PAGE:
List of Feminist Rhetoricians - Mary Wollstonecraft

Mary Wollstonecraft

(1759–1797) Wollstonecraft had a short lived, but important writing career. It lasted only nine years, but covered a wide span of genres and topics. She is recognized for her early advocacy of women's rights.

  • A Vindication of the Rights of Woman (1792)

Read more about this topic:  List Of Feminist Rhetoricians

Other articles related to "mary, mary wollstonecraft, wollstonecraft":

Mary Shelley - Biography - Early Life
... Mary Shelley was born Mary Wollstonecraft Godwin in Somers Town, London, in 1797 ... She was the second child of the feminist philosopher, educator, and writer Mary Wollstonecraft, and the first child of the philosopher, novelist, and journalist William Godwin ... Wollstonecraft died of puerperal fever ten days after Mary was born ...
Mary Wollstonecraft - Major Works - Letters Written in Sweden, Norway, and Denmark (1796)
... Wollstonecraft's Letters Written in Sweden, Norway, and Denmark is a deeply personal travel narrative ... Using the rhetoric of the sublime, Wollstonecraft explores the relationship between the self and society ... While Rousseau ultimately rejects society, however, Wollstonecraft celebrates domestic scenes and industrial progress in her text ...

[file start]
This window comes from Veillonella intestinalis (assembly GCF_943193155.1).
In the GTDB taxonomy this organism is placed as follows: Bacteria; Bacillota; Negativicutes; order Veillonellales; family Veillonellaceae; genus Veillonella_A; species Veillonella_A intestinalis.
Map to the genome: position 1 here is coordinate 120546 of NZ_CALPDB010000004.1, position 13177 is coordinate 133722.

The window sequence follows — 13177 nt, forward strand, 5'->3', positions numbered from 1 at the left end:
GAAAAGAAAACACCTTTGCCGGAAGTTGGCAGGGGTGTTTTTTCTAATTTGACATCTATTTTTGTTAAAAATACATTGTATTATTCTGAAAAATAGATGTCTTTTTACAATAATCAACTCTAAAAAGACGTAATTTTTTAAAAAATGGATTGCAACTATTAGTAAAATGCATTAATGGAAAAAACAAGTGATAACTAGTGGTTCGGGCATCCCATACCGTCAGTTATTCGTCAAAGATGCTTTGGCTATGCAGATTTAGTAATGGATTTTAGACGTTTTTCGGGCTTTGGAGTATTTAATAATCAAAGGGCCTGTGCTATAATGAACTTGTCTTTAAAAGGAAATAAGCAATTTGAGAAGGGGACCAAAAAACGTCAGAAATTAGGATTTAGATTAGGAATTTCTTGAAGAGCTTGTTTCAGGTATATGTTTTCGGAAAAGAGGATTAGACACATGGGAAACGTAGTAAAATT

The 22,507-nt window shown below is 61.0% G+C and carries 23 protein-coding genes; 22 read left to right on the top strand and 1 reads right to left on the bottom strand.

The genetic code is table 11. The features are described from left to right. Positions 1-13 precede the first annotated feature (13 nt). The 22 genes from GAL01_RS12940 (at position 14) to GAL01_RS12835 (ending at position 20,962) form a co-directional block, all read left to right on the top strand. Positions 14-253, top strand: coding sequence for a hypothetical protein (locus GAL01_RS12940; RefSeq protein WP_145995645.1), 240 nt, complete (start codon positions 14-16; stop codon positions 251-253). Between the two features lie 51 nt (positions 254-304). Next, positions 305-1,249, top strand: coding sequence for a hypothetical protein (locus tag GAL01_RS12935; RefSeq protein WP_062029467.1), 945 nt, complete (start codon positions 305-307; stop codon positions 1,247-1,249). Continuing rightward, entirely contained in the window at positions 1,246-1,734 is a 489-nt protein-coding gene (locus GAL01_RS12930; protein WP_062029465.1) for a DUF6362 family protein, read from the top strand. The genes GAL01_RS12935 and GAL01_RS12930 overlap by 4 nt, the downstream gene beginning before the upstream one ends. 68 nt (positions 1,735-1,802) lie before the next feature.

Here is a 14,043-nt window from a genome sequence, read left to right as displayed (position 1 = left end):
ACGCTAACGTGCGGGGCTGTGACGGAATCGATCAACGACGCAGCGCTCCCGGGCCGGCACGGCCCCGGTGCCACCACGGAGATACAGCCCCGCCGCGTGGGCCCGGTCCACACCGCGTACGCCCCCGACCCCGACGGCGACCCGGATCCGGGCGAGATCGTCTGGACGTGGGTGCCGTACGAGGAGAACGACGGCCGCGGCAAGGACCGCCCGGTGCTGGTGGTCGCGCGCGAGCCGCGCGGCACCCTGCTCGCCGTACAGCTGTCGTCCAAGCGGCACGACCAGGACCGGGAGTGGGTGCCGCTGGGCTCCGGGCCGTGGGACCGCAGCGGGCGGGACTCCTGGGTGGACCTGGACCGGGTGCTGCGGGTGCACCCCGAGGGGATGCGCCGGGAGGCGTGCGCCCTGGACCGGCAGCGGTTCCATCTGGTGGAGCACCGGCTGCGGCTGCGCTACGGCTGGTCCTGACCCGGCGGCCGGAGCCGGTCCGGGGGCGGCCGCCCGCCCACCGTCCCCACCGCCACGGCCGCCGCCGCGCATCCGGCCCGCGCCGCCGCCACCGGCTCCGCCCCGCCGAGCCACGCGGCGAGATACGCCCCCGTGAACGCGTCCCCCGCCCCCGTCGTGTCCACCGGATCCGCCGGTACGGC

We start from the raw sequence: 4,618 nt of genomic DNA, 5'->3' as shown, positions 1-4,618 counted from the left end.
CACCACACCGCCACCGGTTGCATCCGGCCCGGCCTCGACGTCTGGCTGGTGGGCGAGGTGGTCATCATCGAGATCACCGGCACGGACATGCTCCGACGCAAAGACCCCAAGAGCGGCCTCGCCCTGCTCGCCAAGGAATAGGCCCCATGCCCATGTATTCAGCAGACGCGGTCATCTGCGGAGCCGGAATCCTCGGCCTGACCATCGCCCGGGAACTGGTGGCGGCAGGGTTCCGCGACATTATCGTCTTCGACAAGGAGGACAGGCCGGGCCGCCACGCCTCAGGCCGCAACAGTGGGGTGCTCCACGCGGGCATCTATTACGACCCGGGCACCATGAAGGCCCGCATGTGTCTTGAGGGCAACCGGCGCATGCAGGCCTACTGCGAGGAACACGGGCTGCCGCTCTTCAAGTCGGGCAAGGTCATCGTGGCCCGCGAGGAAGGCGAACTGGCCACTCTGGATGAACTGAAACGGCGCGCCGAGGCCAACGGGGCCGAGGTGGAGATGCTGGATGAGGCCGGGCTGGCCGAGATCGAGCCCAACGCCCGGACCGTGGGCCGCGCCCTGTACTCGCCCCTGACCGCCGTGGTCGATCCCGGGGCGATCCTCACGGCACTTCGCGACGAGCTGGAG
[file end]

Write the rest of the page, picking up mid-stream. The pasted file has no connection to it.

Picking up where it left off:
Carl H. Pforzheimer Collection Of Shelley And His Circle
... Bysshe Shelley and his contemporaries, including his second wife, Mary Wollstonecraft Shelley, her parents, William Godwin and Mary Wollstonecraft, her stepsister Claire Clairmont, and such ... Because of its extensive Mary Wollstonecraft and Mary Shelley holdings, materials concerning women have always formed an important component of the Pforzheimer ...
Nightmare Abbey - Characters
... Three years later Shelley left her and fell in love with and eventually married Mary Wollstonecraft Godwin (the future Mary Shelley) ... year before Peacock began Nightmare Abbey, Harriet committed suicide and Shelley married Mary ... It is often said that she is based upon Mary Wollstonecraft Godwin ...

Famous quotes by mary wollstonecraft:

    It is vain to expect virtue from women till they are, in some degree, independent of men ... Whilst they are absolutely dependent on their husbands they will be cunning, mean, and selfish, and the men who can be gratified by the fawning fondness of spaniel-like affection, have not much delicacy, for love is not to be bought, in any sense of the words, its silken wings are instantly shrivelled up when any thing beside a return in kind is sought.
    Mary Wollstonecraft (1759–1797)